NZ politics: shaken and stirred after by-election


Prompted by the resignation of a former key government minister, the August 13 Selwyn by-election result rolled ominously like thunder across the New Zealand political landscape. Although the government clung to its one-seat majority, that was perhaps the least interesting outcome of the poll. Here Green Left Weekly's FRANK NOAKES speaks with two leaders of the five-party progressive Alliance, MATT McCARTEN and KEITH LOCKE.

Every week heralds another opinion poll in New Zealand — but while regularly shown the menu, the Kiwis (like Australians) are rarely invited to order. On August 13, the choices made gave a taste of things to come.

The result in the Christchurch seat registers two related points of long-term significance: the demise of the Labour Party as a strategic force and the arrival of the Alliance as the predominant opposition to the new right.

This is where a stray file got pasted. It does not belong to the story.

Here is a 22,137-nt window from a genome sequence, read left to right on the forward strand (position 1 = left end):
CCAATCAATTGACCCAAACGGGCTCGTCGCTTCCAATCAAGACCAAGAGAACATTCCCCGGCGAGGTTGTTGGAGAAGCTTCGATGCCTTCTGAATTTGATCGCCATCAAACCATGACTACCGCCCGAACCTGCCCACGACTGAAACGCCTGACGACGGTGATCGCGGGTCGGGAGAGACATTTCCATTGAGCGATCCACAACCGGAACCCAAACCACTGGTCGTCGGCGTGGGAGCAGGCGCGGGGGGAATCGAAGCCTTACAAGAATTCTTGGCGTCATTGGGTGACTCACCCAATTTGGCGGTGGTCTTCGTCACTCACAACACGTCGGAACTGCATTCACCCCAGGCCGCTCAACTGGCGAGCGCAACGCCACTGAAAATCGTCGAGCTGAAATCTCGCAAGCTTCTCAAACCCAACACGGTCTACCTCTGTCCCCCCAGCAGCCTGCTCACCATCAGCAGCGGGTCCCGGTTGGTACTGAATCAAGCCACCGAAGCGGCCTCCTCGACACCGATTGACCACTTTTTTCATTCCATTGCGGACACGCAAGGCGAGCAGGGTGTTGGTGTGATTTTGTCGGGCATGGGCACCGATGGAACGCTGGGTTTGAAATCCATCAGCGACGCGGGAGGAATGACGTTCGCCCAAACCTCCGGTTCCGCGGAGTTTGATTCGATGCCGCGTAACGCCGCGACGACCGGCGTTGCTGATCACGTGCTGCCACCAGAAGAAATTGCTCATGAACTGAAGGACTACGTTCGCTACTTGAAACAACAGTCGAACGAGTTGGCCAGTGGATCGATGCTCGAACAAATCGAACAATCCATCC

"The more explicit right of Labour, especially the [former leader] Mike Moore faction and the Peter Dunne faction, consciously tried to reduce the Labour vote [in Selwyn] in order to give legitimacy to their future outside the Labour Party," said Alliance foreign affairs spokesperson, Keith Locke.

Amongst other things, the Alliance was offered, and refused, material on the Labour campaign from what Labour sources claim was a supporter of Mike Moore.

The head of the powerful Service Workers Union, reacting to the sabotage of the right, called for the party to kick out several MPs, including Moore. This call was echoed by the head of the other major Labour Party affiliate, the engineers' union. This public brawling took place in the run up to the by-election.

"At that point, in the face of attacks from both the right and the left, Labour's support collapsed from the 37% recorded in the last election to 10% and support for the Alliance rose from 12% to 40%," Locke said.